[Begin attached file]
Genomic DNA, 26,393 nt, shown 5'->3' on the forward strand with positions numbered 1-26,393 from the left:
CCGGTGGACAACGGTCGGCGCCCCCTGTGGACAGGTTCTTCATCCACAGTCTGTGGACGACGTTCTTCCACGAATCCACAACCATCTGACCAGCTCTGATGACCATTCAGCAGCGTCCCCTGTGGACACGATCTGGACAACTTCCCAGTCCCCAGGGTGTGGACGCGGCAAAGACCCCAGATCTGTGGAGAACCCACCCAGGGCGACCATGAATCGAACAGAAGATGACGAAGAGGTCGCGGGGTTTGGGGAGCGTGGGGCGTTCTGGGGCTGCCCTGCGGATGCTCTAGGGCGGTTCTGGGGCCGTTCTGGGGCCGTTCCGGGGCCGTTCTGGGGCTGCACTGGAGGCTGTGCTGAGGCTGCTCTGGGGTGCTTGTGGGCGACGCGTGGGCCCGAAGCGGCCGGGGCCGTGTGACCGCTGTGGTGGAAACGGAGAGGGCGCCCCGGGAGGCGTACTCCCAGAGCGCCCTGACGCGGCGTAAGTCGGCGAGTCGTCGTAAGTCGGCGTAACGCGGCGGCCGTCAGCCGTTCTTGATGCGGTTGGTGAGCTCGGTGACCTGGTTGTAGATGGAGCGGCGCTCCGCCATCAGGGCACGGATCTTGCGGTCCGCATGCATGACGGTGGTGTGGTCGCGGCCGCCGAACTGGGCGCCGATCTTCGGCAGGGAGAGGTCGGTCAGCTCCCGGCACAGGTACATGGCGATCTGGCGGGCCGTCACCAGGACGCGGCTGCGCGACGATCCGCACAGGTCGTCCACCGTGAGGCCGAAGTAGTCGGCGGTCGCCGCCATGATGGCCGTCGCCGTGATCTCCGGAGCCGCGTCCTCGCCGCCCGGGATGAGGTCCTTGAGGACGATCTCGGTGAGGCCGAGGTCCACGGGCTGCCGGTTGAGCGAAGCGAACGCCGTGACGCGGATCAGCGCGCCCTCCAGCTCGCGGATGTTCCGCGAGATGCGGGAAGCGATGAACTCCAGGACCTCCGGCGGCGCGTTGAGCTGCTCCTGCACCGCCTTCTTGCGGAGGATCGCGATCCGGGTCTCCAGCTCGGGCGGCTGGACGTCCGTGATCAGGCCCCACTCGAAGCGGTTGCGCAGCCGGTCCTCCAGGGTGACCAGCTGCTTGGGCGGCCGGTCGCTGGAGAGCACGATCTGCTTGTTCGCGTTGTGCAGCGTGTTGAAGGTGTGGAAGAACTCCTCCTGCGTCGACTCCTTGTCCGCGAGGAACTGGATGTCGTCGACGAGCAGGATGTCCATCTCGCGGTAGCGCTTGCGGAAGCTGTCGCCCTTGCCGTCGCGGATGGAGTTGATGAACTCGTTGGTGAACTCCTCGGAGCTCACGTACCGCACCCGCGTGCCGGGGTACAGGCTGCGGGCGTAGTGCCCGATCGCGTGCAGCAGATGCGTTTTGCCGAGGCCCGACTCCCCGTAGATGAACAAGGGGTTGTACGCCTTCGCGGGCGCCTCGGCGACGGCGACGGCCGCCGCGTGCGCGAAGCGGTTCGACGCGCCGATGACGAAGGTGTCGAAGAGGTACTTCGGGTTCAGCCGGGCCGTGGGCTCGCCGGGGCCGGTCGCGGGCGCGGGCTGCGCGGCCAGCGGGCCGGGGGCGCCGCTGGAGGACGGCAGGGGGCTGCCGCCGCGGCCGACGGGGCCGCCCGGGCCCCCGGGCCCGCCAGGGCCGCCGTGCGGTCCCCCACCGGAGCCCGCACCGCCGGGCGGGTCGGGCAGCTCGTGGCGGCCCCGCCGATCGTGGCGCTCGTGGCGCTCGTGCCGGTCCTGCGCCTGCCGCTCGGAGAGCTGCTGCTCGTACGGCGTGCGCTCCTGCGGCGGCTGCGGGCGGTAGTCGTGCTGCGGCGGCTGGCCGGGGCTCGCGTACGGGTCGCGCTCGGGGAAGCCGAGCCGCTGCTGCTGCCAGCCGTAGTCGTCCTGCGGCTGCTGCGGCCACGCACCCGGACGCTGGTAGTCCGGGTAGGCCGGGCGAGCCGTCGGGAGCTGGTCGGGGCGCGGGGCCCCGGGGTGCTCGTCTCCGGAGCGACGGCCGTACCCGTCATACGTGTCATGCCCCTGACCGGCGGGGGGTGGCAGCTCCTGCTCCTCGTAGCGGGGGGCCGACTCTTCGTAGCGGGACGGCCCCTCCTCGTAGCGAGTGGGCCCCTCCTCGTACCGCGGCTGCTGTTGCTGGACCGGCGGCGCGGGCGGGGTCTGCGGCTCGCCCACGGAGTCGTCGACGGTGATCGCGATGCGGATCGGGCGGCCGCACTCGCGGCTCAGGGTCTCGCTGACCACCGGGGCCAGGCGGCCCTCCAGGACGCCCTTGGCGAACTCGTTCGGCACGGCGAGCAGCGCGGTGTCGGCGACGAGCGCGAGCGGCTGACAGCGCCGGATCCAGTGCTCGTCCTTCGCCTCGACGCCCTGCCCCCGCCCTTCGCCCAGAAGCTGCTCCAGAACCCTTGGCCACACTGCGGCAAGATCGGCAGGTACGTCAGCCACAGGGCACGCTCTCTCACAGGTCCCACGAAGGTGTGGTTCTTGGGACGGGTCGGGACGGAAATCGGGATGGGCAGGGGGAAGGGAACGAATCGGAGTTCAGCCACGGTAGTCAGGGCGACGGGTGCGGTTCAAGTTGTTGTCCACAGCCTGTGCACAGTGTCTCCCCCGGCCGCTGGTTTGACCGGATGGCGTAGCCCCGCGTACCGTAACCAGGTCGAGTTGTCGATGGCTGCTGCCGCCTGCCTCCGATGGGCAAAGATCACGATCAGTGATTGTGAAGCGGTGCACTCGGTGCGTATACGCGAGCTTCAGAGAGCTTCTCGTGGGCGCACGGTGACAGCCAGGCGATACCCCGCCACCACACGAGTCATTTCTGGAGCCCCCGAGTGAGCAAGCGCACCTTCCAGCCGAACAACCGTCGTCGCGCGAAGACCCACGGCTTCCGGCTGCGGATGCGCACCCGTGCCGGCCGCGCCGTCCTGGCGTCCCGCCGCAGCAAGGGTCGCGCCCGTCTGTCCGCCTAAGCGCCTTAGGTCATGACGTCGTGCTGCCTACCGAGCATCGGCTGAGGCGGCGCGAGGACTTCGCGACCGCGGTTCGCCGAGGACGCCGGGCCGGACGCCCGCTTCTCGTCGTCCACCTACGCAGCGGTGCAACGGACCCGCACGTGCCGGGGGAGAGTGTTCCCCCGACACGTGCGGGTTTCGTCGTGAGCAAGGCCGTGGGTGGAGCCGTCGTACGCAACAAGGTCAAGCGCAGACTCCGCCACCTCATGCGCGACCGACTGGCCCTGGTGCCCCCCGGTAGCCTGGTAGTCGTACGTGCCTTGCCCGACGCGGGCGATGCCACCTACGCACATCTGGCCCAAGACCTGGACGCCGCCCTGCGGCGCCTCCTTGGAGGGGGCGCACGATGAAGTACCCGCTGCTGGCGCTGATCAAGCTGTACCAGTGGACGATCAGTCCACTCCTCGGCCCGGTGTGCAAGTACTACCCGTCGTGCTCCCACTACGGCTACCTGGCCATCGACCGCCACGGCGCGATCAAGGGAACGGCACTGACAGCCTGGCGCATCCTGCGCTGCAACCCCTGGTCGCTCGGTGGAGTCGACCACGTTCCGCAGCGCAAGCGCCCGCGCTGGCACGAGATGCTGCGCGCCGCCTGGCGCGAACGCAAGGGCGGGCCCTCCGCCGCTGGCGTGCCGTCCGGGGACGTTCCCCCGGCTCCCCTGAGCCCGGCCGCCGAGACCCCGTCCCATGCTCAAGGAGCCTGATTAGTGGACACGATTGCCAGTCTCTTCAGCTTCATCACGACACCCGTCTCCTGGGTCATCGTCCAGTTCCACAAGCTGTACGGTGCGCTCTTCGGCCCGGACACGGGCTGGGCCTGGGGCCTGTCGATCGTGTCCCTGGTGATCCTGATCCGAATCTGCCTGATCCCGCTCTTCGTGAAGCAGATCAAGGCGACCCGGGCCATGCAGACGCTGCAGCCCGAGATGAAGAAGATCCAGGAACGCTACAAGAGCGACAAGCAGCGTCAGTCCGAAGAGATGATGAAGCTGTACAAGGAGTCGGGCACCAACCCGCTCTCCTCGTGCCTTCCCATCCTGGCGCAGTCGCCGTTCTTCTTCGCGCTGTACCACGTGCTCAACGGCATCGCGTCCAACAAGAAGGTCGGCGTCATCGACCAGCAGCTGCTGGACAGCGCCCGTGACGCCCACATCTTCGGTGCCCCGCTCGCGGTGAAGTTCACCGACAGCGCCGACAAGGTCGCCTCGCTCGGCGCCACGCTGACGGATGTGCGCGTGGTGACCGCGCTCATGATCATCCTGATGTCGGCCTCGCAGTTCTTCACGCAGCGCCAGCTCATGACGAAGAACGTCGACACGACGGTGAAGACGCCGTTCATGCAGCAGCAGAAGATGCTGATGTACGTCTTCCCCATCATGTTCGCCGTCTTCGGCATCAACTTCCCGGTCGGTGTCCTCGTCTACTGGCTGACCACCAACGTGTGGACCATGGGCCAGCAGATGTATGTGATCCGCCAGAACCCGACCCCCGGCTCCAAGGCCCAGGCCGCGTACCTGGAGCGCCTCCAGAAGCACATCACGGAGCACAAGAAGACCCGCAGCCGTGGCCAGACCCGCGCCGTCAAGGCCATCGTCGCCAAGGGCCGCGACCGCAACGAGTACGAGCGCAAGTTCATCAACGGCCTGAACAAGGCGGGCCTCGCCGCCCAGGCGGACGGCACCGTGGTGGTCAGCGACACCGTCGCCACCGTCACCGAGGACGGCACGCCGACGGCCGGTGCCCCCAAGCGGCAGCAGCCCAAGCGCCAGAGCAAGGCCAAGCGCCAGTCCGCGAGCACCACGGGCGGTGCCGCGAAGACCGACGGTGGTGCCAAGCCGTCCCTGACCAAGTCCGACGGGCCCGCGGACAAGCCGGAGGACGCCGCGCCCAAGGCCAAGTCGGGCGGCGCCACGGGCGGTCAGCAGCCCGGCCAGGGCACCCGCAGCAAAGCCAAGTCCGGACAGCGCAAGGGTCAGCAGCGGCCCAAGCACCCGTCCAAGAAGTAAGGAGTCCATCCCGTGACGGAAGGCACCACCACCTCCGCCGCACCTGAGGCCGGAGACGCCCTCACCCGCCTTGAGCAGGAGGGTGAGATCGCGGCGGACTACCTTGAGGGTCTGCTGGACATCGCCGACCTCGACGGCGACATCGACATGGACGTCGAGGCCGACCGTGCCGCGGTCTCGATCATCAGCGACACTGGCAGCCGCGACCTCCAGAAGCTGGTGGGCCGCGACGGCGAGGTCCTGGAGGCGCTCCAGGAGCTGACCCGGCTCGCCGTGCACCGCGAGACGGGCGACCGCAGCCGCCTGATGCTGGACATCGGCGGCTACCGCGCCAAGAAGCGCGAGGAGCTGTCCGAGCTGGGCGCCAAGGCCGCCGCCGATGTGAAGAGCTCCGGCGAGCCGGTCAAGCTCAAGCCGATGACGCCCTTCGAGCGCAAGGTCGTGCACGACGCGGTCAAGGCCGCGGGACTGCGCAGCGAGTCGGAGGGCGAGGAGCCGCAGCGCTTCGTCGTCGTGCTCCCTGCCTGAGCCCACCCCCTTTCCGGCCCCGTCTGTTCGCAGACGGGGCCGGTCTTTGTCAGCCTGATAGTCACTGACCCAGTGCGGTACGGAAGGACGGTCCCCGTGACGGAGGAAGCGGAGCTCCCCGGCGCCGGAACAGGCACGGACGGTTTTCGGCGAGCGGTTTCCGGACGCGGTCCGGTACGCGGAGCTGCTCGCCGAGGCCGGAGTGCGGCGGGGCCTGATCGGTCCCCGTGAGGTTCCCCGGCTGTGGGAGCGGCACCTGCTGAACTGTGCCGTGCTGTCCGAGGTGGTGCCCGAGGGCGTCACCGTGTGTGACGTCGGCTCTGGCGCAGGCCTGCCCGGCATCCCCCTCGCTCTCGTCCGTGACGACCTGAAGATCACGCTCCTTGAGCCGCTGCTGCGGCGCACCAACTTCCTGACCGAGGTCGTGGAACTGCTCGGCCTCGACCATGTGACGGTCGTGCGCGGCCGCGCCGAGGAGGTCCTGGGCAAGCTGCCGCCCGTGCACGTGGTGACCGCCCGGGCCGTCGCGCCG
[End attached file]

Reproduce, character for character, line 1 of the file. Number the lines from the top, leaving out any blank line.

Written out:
Genomic DNA, 26,393 nt, shown 5'->3' on the forward strand with positions numbered 1-26,393 from the left: